SALT LAKE CITY — Not all tailpipes are created equal.
It's true that tailpipes emit more than half of the pollutants that cause dangerous smoggy days in the urban areas of the Wasatch Front.
46 percent is the number you get if you combine emissions of all the mobile tailpipes. Another 9 percent of pollution comes from non-road machines that also have tailpipes (We'll get to those later.).
Randy Martin, Associate Professor of Environmental Engineering at Utah State University spends much of his professional life studying what comes out of our tailpipes, and he keeps learning new reasons why his work is important.
"Every year there's study after study after study that links air pollution to new forms of disease," Martin said.
Martin's tailpipe studies are focused in part on diesel's these days.
He's not anti-diesel, for good reason. Every one of us counts on the giant trucks to deliver our stuff.
"There's a trade off because they contribute more individually to the economy," Martin said.
That said, diesels are a big part of our air quality problem.
That 2019 SIP forecast shows diesels make up 29 percent of our tailpipe pollution.
Clunkers and vehicles modified illegally to be loud or to add horsepower account for almost as much.
"Even studies that we've done in the past have shown that between 5 and 10 percent of the vehicles are responsible for as much as 25 to 50 percent of the emissions," Martin said.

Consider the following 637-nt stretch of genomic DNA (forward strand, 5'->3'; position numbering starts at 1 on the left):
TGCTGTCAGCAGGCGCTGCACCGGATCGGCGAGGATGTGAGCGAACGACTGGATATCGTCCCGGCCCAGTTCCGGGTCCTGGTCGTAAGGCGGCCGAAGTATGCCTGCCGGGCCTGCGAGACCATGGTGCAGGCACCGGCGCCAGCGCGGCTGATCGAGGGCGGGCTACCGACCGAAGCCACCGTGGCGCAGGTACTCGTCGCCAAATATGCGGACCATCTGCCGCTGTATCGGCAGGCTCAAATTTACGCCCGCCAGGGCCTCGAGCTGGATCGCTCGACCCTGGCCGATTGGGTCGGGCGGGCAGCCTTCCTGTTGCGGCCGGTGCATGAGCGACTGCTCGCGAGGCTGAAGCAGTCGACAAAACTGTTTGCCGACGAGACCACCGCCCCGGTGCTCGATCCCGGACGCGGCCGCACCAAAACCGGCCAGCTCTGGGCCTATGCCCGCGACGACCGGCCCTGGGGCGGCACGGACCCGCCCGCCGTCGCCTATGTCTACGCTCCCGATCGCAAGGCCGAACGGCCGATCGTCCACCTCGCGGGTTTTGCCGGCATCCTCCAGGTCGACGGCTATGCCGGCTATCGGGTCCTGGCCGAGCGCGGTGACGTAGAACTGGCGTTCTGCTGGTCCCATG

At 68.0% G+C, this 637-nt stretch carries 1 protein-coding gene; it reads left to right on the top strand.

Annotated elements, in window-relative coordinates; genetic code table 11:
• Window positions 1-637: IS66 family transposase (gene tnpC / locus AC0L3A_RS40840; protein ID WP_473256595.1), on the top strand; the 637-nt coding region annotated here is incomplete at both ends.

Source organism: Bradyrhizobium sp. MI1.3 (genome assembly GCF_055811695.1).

Let's go easy on the clunkers and cheaters and estimate 10 percent emit 25 percent of the tailpipe gunk.
Put together, 54 percent of mobile tailpipe emissions come from diesel trucks, clunkers and cheaters.
There are about 115,000 diesels on Wasatch Front roads and that clunker estimate amounts to about 150 thousand vehicles.
The rest of our cars and trucks...about 1.35 million of them, are responsible for about 46 percent of mobile emissions.
Those non-road vehicles mentioned above, nine percent of our overall winter air pollution problem, are things like tractors, trains, cranes, planes, and other big moving machines that don't drive the highways and byways.
Before you get on your high horse, though, Randy Martin wants you to hear him:
"Everybody is part of the problem and the more people we have that are ignoring the problem, the worse it can be," Martin said.
Unless you think the population will shrink instead of grow (new to Utah?), we're going to have a lot more people and we better not all drive all the time.
So the point is, yes we should drive less, but just driving less won't fix things.
We have to hope that folks like Jack Hedge, the new director of the Utah Inland Port Authority, puts his money where his mouth is.
"We aren't asking anyone to trust us. The proof is in the pudding," Hedge said.
In an interview with Fox 13, Hedge acknowledged he faces an uphill battle with public opinion, especially in Salt Lake City.
Hedge says people need to realize the Port Authority exists to put some order to development that is inevitable for Salt Lake City, as it sits at the center of the American West's railroads and interstates.
He says they'll recruit companies that require less trucking, encourage more — and more effcient — rail traffic, and push for sustainable practices and green technology.
"For example, Amazon just bought 100,000 electric delivery vehicles to deliver packages for all of us. If we want those electric delivery vehicles deployed here, there has to be the infrastructure to support them."